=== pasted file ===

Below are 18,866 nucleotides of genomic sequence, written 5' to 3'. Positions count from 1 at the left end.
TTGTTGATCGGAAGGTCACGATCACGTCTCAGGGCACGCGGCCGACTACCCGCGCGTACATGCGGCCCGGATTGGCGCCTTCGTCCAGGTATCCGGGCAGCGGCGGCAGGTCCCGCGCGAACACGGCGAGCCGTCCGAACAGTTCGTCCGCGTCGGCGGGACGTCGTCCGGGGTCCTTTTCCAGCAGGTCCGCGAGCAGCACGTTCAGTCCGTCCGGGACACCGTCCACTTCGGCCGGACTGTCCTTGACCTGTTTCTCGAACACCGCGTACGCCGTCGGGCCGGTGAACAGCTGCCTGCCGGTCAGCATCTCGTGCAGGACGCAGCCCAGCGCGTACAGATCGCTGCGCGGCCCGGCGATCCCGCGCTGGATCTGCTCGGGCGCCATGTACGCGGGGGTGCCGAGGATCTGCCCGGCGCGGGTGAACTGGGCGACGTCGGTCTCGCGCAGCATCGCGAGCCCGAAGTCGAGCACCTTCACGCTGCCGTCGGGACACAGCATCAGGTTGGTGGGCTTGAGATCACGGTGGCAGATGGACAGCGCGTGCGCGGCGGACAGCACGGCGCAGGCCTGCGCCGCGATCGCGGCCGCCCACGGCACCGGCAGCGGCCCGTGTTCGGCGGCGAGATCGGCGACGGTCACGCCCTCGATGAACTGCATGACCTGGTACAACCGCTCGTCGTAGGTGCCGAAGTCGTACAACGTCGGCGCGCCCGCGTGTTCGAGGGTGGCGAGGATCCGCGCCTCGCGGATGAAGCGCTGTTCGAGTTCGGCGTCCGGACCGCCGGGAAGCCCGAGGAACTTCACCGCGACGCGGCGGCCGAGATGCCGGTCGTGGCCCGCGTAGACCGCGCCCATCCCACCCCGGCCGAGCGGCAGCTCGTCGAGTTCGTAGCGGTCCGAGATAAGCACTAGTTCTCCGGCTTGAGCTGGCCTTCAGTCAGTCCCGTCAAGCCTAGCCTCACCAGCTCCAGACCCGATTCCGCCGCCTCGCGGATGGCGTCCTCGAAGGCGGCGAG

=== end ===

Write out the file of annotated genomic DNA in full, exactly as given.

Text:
Below are 18,866 nucleotides of genomic sequence, written 5' to 3'. Positions count from 1 at the left end.
TTGTTGATCGGAAGGTCACGATCACGTCTCAGGGCACGCGGCCGACTACCCGCGCGTACATGCGGCCCGGATTGGCGCCTTCGTCCAGGTATCCGGGCAGCGGCGGCAGGTCCCGCGCGAACACGGCGAGCCGTCCGAACAGTTCGTCCGCGTCGGCGGGACGTCGTCCGGGGTCCTTTTCCAGCAGGTCCGCGAGCAGCACGTTCAGTCCGTCCGGGACACCGTCCACTTCGGCCGGACTGTCCTTGACCTGTTTCTCGAACACCGCGTACGCCGTCGGGCCGGTGAACAGCTGCCTGCCGGTCAGCATCTCGTGCAGGACGCAGCCCAGCGCGTACAGATCGCTGCGCGGCCCGGCGATCCCGCGCTGGATCTGCTCGGGCGCCATGTACGCGGGGGTGCCGAGGATCTGCCCGGCGCGGGTGAACTGGGCGACGTCGGTCTCGCGCAGCATCGCGAGCCCGAAGTCGAGCACCTTCACGCTGCCGTCGGGACACAGCATCAGGTTGGTGGGCTTGAGATCACGGTGGCAGATGGACAGCGCGTGCGCGGCGGACAGCACGGCGCAGGCCTGCGCCGCGATCGCGGCCGCCCACGGCACCGGCAGCGGCCCGTGTTCGGCGGCGAGATCGGCGACGGTCACGCCCTCGATGAACTGCATGACCTGGTACAACCGCTCGTCGTAGGTGCCGAAGTCGTACAACGTCGGCGCGCCCGCGTGTTCGAGGGTGGCGAGGATCCGCGCCTCGCGGATGAAGCGCTGTTCGAGTTCGGCGTCCGGACCGCCGGGAAGCCCGAGGAACTTCACCGCGACGCGGCGGCCGAGATGCCGGTCGTGGCCCGCGTAGACCGCGCCCATCCCACCCCGGCCGAGCGGCAGCTCGTCGAGTTCGTAGCGGTCCGAGATAAGCACTAGTTCTCCGGCTTGAGCTGGCCTTCAGTCAGTCCCGTCAAGCCTAGCCTCACCAGCTCCAGACCCGATTCCGCCGCCTCGCGGATGGCGTCCTCGAAGGCGGCGAG